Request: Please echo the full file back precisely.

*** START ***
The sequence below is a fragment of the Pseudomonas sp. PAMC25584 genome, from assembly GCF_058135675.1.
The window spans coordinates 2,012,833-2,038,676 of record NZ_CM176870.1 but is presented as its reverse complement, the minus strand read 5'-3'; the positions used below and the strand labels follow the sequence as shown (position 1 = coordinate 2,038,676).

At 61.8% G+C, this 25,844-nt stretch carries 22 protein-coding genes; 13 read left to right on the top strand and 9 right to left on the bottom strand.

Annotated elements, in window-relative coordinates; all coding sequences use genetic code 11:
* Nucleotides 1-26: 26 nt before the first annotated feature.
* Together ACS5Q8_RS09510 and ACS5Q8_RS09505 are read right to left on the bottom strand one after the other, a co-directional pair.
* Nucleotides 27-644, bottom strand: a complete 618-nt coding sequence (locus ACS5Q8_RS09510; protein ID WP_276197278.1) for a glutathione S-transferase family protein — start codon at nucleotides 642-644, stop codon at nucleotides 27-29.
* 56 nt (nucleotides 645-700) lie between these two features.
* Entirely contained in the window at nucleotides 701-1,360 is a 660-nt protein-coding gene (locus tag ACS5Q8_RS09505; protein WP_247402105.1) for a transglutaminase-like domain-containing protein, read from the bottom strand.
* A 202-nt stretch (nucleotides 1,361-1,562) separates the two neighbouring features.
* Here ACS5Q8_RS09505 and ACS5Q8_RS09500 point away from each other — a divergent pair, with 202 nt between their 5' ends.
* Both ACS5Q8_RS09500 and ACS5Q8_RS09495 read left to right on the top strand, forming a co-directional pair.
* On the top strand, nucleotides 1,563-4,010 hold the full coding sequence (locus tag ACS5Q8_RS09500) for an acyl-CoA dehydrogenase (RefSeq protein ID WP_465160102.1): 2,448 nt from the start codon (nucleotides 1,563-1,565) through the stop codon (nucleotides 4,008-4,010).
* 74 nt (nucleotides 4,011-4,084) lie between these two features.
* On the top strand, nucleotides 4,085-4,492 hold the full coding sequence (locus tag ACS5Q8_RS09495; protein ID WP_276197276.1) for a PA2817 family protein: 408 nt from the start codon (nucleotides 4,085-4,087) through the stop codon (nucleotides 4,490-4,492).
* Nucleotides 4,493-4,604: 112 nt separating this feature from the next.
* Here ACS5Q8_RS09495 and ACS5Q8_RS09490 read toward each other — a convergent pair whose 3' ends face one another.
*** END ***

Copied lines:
The sequence below is a fragment of the Pseudomonas sp. PAMC25584 genome, from assembly GCF_058135675.1.
The window spans coordinates 2,012,833-2,038,676 of record NZ_CM176870.1 but is presented as its reverse complement, the minus strand read 5'-3'; the positions used below and the strand labels follow the sequence as shown (position 1 = coordinate 2,038,676).

At 61.8% G+C, this 25,844-nt stretch carries 22 protein-coding genes; 13 read left to right on the top strand and 9 right to left on the bottom strand.

Annotated elements, in window-relative coordinates; all coding sequences use genetic code 11:
* Nucleotides 1-26: 26 nt before the first annotated feature.
* Together ACS5Q8_RS09510 and ACS5Q8_RS09505 are read right to left on the bottom strand one after the other, a co-directional pair.
* Nucleotides 27-644, bottom strand: a complete 618-nt coding sequence (locus ACS5Q8_RS09510; protein ID WP_276197278.1) for a glutathione S-transferase family protein — start codon at nucleotides 642-644, stop codon at nucleotides 27-29.
* 56 nt (nucleotides 645-700) lie between these two features.
* Entirely contained in the window at nucleotides 701-1,360 is a 660-nt protein-coding gene (locus tag ACS5Q8_RS09505; protein WP_247402105.1) for a transglutaminase-like domain-containing protein, read from the bottom strand.
* A 202-nt stretch (nucleotides 1,361-1,562) separates the two neighbouring features.
* Here ACS5Q8_RS09505 and ACS5Q8_RS09500 point away from each other — a divergent pair, with 202 nt between their 5' ends.
* Both ACS5Q8_RS09500 and ACS5Q8_RS09495 read left to right on the top strand, forming a co-directional pair.
* On the top strand, nucleotides 1,563-4,010 hold the full coding sequence (locus tag ACS5Q8_RS09500) for an acyl-CoA dehydrogenase (RefSeq protein ID WP_465160102.1): 2,448 nt from the start codon (nucleotides 1,563-1,565) through the stop codon (nucleotides 4,008-4,010).
* 74 nt (nucleotides 4,011-4,084) lie between these two features.
* On the top strand, nucleotides 4,085-4,492 hold the full coding sequence (locus tag ACS5Q8_RS09495; protein ID WP_276197276.1) for a PA2817 family protein: 408 nt from the start codon (nucleotides 4,085-4,087) through the stop codon (nucleotides 4,490-4,492).
* Nucleotides 4,493-4,604: 112 nt separating this feature from the next.
* Here ACS5Q8_RS09495 and ACS5Q8_RS09490 read toward each other — a convergent pair whose 3' ends face one another.